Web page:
Hattie Harman, replacing the PM, turned up in a pair of alarmingly shrill pink glasses. Opposite her, William Hague wore a sober suit of inky blue. He looked ominously business-like as he aimed his first shot at her. Why had Brown cut the helicopter budget while the country was fighting two wars? This sent Hattie scampering to her dressing-up box of muddled phrases. ‘We have a second-to-none commitment to our armed forces,’ she improvised strangely. Hague then floated the worrying issue of the economy’s long term viability. ‘Why does she think UK government bonds are almost twice as risky as bonds of Pepsi or Mcdonalds?’
Finance gets Hattie in a terrible twist. She sounds like a four-year-old explaining space travel to a pretend friend. Jargon and overheard half-concepts are mashed together in a confidently asserted jumble of bilge. ‘The price of Sterling depends on a whole range of issues,’ she said, unaware that Hague had asked about bonds not currency. ‘The most important thing is that the economy should grow,’ she burbled loudly, ‘and that we should have more jobs.’ She then changed the subject to Lord Ashcroft, achieving this quite deftly by mentioning ‘the issue of integrity’, and adding, ‘this country has been misled. Were they misled by the deputy chair of the Conservative party or...’ Mr Bercow cut her off here, and reminded her to focus on areas of government responsibility.
Hague stood up, looking riled by all this Ashcroft business. ‘People in glass houses shouldn’t throw stones,’ he said with hurt solemnity. On a lighter note, he reminded us that the boss of Unite, Jack Dromey, who happens to be Hattie’s hubbie, has just been selected as a Labour candidate, ‘having gone through an all-woman shortlist.’ Tory cheers greeted this. Hague went on merrily. ‘She may not want to recognise marriage in the tax system but she sure does in the political system.’
There followed an enjoyable interlude during which both sides traded ‘dodgy donor’ insults. Hattie asked about the missing ‘tens of millions’ supposed to have been paid in tax by Lord Ashcroft. Hague brought up Lord Paul. ‘He was made a privy councilor after he bought 6,000 copies of the Prime Minister’s book on courage.’ Hague had fun with another Labour backer, Mr Bollinger. ‘Champagne socialism is still alive in the Labour party.’ These delightful insults ended with Hague calling on the PM to ask the Queen for a dissolution while he’s up at the palace eating sandwiches out of a Tupperware box.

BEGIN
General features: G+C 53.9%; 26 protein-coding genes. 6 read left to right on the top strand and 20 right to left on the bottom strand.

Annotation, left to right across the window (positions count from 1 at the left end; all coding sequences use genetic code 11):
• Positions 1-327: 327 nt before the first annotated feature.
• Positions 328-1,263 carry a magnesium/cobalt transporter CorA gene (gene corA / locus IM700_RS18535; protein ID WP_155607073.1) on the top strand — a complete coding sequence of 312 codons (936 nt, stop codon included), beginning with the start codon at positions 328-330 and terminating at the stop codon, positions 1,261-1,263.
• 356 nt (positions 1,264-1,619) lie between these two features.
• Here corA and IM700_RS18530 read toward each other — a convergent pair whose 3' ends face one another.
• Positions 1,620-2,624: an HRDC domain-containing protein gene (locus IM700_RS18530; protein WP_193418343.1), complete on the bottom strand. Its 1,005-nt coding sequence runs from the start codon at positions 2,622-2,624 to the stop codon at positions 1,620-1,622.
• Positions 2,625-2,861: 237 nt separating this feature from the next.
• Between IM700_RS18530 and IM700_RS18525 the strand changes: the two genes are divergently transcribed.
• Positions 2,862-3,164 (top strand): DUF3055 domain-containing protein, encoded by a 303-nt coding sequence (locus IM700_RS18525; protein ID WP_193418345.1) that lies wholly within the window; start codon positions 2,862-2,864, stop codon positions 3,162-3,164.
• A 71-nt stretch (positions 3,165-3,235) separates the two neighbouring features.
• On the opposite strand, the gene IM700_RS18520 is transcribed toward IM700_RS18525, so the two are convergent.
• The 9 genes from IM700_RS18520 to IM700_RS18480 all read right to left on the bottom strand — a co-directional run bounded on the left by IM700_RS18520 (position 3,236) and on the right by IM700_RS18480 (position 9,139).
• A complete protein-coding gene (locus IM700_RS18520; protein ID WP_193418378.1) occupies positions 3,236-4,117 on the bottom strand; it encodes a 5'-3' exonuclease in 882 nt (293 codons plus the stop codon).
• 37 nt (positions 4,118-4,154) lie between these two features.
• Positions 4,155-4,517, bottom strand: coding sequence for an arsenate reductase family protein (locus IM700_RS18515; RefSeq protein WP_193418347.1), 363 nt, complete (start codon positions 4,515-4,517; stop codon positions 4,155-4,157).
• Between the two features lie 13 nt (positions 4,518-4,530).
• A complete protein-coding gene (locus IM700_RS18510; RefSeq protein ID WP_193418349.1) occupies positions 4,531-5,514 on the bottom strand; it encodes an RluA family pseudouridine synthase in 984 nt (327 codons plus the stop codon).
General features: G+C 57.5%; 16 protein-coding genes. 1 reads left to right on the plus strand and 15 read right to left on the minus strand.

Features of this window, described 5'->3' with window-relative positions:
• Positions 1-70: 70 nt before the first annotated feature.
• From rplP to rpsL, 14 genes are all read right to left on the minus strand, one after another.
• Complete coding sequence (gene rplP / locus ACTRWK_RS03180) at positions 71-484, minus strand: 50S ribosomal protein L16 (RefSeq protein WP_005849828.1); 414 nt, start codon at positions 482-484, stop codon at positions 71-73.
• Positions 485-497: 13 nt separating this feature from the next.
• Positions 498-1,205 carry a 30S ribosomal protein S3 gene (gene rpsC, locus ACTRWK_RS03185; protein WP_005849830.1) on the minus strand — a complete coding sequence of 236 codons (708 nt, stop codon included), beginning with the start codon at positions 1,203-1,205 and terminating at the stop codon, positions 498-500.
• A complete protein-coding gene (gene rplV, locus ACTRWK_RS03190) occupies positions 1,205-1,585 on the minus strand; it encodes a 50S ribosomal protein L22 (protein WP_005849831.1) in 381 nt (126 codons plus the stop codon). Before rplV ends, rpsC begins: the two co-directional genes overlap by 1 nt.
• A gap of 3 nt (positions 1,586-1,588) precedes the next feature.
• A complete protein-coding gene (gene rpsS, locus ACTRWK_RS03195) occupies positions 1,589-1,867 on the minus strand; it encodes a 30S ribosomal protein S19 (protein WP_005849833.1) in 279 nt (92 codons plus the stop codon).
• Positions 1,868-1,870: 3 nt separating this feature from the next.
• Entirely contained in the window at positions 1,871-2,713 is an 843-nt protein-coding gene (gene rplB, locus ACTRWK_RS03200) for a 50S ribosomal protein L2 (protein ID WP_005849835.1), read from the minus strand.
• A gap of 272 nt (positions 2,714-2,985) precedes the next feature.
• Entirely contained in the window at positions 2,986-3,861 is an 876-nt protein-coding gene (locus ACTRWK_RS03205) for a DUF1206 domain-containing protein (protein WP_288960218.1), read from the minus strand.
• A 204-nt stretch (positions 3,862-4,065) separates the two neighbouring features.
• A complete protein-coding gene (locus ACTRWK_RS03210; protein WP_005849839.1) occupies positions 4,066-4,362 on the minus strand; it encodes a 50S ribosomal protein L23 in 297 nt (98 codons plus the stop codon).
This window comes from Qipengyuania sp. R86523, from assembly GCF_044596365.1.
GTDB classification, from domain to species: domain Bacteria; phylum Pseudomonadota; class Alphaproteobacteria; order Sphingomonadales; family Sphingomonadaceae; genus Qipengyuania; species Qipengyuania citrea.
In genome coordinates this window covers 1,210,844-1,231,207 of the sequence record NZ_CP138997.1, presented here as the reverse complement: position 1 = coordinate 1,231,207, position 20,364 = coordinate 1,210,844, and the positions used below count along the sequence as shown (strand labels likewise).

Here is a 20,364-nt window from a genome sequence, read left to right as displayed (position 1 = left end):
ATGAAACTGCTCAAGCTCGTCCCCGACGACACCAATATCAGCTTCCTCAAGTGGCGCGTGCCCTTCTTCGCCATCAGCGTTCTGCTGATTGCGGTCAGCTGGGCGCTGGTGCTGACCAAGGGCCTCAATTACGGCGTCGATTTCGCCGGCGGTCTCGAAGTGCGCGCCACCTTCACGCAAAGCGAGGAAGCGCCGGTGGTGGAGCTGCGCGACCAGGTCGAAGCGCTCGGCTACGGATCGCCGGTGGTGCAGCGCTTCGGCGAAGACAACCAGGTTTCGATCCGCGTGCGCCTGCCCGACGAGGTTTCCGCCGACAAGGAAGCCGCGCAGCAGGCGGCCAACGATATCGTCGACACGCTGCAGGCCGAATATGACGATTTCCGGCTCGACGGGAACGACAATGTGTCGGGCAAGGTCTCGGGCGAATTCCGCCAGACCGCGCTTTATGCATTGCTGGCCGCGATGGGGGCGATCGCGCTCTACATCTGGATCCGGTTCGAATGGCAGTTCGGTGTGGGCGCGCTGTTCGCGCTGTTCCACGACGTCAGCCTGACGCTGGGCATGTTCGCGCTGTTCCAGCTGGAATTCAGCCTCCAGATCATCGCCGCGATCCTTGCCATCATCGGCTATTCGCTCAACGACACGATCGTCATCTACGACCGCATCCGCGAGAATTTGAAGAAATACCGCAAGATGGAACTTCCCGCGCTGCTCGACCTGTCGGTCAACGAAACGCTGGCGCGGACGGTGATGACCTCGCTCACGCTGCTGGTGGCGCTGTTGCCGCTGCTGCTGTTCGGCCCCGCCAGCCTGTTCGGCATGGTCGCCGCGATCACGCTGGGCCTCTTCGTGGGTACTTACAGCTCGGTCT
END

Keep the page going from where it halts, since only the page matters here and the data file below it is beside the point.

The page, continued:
The much-married Mr Zuma provided Vince Cable with some mirthful opportunities. He wondered if Hattie, as government spokesperson on gender equality, might draw Zuma into a debate on polygamy. Cable had only to mention ‘married tax allowances’ for members to fall about laughing.
The house was in an excessively silly mood today. Betty Williams, recently savaged by an out-of-hand hound, referred to the Dangerous Dogs Act and was accompanied by an exquisitely rehearsed impression of a frolicking spaniel. Gerald Kaufman entreated the government to affirm the Falkland islanders’ right to freedom, independence and sovereignty. ‘And penguins!’ shouted a ventriloquist so perfectly that it looked as if it had come from Kaufman himself. Have MPs got too much time on their hands?
Hattie Harman was as hopeless as ever today. Although he cut her off twice, Mr Bercow made insufficient efforts to force her to concentrate on government policy. Her robotic and repetitive soundbites reveal where Labour strategists consider the Tories to be vulnerable. 1. Inexperienced Osborne. 2. Talking down the economy. 3. Unemployment ‘a price worth paying.’
Labour are also keen to tar the Conservatives as ‘pessimistic’. It’s a spring election. Winners need hope in their hearts. Labour know this.
Today’s brightest news is Hague’s return to form. Witty, methodical, and with just the right hint of steel, this was a classic performance from the Yorkshire bruiser. Hats off to Slaphead.